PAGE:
Two Wesleyan faculty were honored for their artistic excellence by the 2018 Artist Fellowship Program.
Nicole Stanton, associate professor of dance, African American studies, and environmental studies, and Noah Baerman, director of the Wesleyan Jazz Ensemble, each received a $3,000 grant in the program’s Performing Arts category.
The Artist Fellowship Program recognizes individual Connecticut artists in a variety of disciplines and allows these artists the opportunity to pursue new works of art and to achieve specific creative and career goals. The program is highly competitive: for the 2018 round, more than 235 applications were received and reviewed by 48 professional panelists representing a wide array of artistic disciplines.
Baerman and Stanton are among 39 artists in the state of Connecticut awarded Artist Fellowship Grants.
Stanton will use her Artist Fellowship to work on a movement-based performance tentatively called “The Welcome Table.”
“I’m interested in using the lens of food—its preparation, its cultivation, and the ways in which people, families, and communities consume and dispose of it—as a way of telling black women’s stories,” she explained. “I want to explore the ways questions of food justice, social justice, and environmental justice all interweave in women’s lives.”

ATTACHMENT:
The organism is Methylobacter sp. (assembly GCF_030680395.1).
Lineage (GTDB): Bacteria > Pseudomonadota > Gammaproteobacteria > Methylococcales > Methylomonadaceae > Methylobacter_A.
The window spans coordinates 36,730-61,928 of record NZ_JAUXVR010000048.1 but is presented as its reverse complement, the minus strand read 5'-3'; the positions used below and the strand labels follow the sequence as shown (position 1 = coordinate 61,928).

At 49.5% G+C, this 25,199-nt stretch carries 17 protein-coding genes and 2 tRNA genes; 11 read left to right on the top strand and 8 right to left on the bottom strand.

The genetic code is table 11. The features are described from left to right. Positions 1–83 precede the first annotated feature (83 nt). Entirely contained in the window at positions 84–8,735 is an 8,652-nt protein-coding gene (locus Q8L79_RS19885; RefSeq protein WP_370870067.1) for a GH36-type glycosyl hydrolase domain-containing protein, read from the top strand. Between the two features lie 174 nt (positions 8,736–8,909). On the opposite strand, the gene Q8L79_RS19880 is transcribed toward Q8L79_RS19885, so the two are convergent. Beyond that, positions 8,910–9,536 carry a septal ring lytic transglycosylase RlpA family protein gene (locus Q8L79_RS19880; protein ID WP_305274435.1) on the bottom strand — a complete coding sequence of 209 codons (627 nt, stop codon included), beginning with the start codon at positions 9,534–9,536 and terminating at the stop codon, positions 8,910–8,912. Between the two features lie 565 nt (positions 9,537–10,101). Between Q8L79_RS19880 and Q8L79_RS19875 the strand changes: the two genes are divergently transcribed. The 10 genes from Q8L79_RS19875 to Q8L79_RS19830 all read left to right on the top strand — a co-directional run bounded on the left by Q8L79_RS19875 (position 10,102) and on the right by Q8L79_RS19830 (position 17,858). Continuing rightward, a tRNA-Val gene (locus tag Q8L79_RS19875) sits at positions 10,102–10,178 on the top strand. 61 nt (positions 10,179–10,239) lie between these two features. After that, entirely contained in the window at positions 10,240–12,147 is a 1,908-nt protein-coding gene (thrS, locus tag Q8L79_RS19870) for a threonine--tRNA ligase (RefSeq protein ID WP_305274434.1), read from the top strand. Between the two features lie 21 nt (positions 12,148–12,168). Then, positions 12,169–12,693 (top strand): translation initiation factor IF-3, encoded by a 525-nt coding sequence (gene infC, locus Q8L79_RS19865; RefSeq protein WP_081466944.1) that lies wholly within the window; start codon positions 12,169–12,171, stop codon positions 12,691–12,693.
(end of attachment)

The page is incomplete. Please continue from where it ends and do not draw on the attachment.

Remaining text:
Stanton already presented a version of the piece at the We Create Festival: Celebrating Women in the Arts in Boston in April (pictured), and she’s working towards a campus showing for the fall semester.
Baerman will use his award to seed the development and recording of a recent body of work in response to the loss of Claire Randall ’12, who was murdered in December 2016. Randall was Baerman’s student and subsequently became a collaborator both in music and in the work of Resonant Motion, Inc. (RMI), a nonprofit Baerman directs that addresses the intersection of music and positive change.
“After Claire was murdered, I began composing to process both my own grief and that of others bereaved by the loss, many of them also former students of mine at Wesleyan,” Baerman said. “The music was diverse enough stylistically that I couldn’t initially see how it might eventually come together, nor was that a short-term priority. Now I intend to take space to develop this music and eventually compile it into an album that embraces this eclecticism and the emotional rawness of the subject matter.”
The album will, in turn, serve as a benefit for Claire’s Continuum, an initiative that RMI is developing to commission new collaborations on music and interdisciplinary work that addresses social causes.